Khalidi M, Kerrouch H, El amraoui M, Hjira N, Boui M (2021) Dowling-Degos Associated to Verneuil Disease: A New Case Report. J Dermatol Res Ther 7:097.

Original Research | Open Access DOI: 10.23937/2469-5750/1510097

Dowling-Degos Associated to Verneuil Disease: A New Case Report

Meryem Khalidi*, Hasna Kerrouch, Mohammed El amraoui, Naoufal Hjira and Mohammed Boui

Department of Dermatology-Venerology, Mohammed V Military Hospital of Instruction, Rabat, Morrocco


Dowling-Degos disease (MDD) is a rare autosomal dominant genodermatosis belong to the epidermal differentiation disorders. Its association with Verneuil's disease (MV) has only recently been described, and we are reporting a new case.

Case Report

It's about a 50-year-old woman, with no notable medical history, who consulted for skin hyperpigmentation of the folds and face that had appeared for 6 years before. The clinical examination showed hyperpigmented reticulated macules of the lateral faces of the neck and face, the nape of the neck, axillary, under breast and inguinal folds associated with cysts and comedones and suppurative nodulocystic and fistulous formations under breast and inguinal resulting in deep irregular scars. The patient reported the same lesions in her paternal aunt. A skin biopsy taken from the hyperpigmented lesions showed hyperpigmented epidermal tabs without cytological atypia, connected to an epidermis of normal thickness. The dermis was normal.


Dowling-Degos disease (MDD) is a rare autosomal dominantly inherited genodermatosis of variable penetrance, secondary to a mutation in the keratin 5 gene, known to be involved in cell adhesion and transfer of melanosoms 123 [1]. It occurs in the 3rd-4th decade of life with a predilection for the female sex. It is characterized by a progressive evolution of acquired reticulated skin hyperpigmentation which initially affects the flexion regions: The armpits, the folds of the groin and subsequently the subgluteal and submammary regions, the neck and the trunk. Subsequently, pseudo-comedones appear on the back and neck [2]. Perioral cribriform scars as well as follicular cysts are also observed. MDD and MV association has already been described and even seems relatively frequent, ranging up to 38% MV in series of MDD [3]. It is postulated that the abnormal epithelial proliferation which forms the bed for DCS and results in follicular occlusion, would promote the genesis of VM [2]. Microscopic examination shows epidermal buds forming thin, threadlike, pigmented and interconnected, epithelial tabs of epidermal and follicular origin. The hair follicles are sometimes dilated making horny cysts [4]. The differential diagnosis is mainly made with acanthosis nigricans and seborrheic keratosis [2]. But the clinical context makes it easy to distinguish them. Unfortenetly therapies are very poor, and just a few cases had tried cyclins or isotretinoin but without significative approvement. Patients claim specially the high social psychological impact of the disease [2].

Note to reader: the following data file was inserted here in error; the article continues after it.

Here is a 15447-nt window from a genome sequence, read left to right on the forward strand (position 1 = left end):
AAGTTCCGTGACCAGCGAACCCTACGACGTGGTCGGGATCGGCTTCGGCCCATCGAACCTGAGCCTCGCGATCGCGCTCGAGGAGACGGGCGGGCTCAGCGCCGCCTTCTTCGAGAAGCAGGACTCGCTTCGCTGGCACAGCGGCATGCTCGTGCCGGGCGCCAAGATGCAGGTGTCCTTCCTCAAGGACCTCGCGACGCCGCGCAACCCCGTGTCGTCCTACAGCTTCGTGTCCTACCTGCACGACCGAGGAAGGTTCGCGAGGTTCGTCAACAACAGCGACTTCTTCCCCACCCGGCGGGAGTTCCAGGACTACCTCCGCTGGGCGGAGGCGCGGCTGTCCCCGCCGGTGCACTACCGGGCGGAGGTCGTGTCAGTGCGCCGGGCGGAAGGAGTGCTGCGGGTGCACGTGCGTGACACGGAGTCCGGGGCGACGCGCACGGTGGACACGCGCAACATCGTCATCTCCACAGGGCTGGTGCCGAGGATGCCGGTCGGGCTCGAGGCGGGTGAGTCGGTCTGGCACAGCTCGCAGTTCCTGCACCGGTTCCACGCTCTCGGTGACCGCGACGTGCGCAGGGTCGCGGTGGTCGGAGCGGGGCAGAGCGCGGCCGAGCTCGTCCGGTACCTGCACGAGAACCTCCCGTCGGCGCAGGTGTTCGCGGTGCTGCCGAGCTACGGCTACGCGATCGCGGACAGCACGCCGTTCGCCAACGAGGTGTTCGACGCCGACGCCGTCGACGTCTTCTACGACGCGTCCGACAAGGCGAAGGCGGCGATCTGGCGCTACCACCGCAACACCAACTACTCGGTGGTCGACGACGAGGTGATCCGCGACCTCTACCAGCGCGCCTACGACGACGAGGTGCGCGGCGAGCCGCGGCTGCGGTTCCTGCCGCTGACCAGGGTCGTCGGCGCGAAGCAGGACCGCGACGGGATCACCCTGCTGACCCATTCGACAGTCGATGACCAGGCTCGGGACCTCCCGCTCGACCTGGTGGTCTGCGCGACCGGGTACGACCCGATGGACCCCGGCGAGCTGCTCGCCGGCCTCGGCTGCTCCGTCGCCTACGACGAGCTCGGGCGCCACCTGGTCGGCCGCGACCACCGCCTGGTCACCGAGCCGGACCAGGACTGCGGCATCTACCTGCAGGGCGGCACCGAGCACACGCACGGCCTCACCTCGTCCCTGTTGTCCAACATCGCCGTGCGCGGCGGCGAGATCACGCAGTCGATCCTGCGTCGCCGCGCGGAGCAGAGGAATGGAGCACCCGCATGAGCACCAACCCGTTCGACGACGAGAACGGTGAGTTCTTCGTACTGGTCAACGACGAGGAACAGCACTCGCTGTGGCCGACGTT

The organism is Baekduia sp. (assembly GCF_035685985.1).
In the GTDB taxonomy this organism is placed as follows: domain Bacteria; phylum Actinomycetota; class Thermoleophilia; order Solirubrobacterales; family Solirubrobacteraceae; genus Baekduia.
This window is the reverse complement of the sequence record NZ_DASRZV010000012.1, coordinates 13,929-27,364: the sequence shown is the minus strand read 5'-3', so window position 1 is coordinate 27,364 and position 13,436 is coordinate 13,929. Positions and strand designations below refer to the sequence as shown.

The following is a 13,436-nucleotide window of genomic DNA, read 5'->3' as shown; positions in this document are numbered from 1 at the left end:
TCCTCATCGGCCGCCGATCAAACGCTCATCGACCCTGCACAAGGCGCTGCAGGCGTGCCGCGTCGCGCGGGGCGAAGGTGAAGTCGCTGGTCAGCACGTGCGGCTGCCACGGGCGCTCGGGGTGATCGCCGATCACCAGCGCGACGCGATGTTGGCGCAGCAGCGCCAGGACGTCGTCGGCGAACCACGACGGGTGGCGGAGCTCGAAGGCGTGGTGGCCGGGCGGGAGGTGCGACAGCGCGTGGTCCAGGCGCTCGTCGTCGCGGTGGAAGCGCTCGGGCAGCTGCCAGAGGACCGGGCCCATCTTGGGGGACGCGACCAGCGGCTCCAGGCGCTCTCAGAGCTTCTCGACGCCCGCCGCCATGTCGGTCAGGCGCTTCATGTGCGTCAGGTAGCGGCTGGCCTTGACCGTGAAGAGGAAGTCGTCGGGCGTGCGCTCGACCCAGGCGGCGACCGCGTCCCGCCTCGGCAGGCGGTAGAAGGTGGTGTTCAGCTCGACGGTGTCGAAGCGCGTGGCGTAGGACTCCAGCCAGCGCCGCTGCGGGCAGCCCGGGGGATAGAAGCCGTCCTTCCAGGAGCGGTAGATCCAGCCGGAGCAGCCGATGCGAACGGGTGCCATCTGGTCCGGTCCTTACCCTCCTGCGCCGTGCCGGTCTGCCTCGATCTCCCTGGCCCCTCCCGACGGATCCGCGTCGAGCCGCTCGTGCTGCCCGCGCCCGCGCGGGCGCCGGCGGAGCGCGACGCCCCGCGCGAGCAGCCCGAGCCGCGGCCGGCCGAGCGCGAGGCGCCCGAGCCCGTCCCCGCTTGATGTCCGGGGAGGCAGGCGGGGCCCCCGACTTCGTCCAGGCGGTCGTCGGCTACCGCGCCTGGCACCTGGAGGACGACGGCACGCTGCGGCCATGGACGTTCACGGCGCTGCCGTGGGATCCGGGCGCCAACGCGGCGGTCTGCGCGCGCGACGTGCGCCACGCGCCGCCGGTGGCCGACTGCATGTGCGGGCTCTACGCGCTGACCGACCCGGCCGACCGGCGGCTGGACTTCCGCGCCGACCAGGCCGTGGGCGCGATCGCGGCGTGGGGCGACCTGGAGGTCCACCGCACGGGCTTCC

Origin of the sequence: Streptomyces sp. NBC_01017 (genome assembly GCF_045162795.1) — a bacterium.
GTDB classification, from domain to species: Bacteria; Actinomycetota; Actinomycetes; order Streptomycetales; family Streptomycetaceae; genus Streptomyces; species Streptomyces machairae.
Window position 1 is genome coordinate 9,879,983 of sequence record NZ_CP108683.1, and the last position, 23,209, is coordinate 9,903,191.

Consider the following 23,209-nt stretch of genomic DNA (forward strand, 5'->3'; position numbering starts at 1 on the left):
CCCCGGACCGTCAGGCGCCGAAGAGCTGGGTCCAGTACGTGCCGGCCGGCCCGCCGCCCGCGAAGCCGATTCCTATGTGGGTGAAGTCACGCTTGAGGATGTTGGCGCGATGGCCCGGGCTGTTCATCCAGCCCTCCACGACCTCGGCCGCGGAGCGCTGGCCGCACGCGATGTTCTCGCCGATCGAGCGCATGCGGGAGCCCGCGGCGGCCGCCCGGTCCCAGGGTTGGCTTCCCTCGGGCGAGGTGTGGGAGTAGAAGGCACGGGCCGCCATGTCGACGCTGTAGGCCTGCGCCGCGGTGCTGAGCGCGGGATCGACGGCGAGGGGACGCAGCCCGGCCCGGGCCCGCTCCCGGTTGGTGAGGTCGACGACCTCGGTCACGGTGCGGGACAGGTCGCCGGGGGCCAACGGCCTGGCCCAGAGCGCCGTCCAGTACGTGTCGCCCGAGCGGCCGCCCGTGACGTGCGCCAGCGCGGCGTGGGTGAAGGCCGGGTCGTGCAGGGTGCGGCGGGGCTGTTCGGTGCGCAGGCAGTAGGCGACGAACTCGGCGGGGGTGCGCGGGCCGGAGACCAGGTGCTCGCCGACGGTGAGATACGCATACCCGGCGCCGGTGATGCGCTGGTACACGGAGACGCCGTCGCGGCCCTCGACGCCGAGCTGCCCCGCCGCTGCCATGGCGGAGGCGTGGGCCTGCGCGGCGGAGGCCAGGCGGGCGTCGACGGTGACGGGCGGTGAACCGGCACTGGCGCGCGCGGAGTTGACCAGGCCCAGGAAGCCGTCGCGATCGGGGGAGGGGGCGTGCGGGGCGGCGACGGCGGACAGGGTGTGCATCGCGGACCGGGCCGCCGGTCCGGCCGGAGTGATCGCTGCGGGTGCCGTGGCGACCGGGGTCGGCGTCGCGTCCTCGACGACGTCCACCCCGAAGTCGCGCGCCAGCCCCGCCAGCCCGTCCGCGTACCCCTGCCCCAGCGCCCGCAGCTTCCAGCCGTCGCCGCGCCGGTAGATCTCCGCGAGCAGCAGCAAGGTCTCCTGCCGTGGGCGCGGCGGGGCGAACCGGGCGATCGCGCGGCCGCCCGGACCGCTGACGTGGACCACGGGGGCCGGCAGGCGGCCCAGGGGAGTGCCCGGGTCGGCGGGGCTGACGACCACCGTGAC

The association of Dowling Degos disease and verneuil disease is increasingly described around the world, it is a rare association to look for in any hereditary context of a reticulated pigmentary pathology.


  1. García-Arpa M, Franco-Muñoz M. Flores-Terry MA, Ramos-Rodríguez C (2017) Reticulate acropigmentation of kitamura and nevus of ito. Actas Dermo-Sifiliográficas 108: 675-677.
  2. Arjona-Aguilera C, Linares-Barrios M, Albarrán-Planelles C, Jiménez-Gallo D (2014) Dowling-degos disease associated with hidradenitis suppurativa: A Case Report . Actas Dermo-Sifiliográficas 106: 337-338.
  3. Rice AS, Cook C (2021) Dowling Degos Disease.
  4. Zimmermann CC, Sforza D, Marques de Macedo P, Abulafia LA, Alves MFGS, et al. (2011) Dowling-degos disease: Classic clinical and histopathological presentation. An Bras Dermatol 86: 979-982.


Khalidi M, Kerrouch H, El amraoui M, Hjira N, Boui M (2021) Dowling-Degos Associated to Verneuil Disease: A New Case Report. J Dermatol Res Ther 7:097.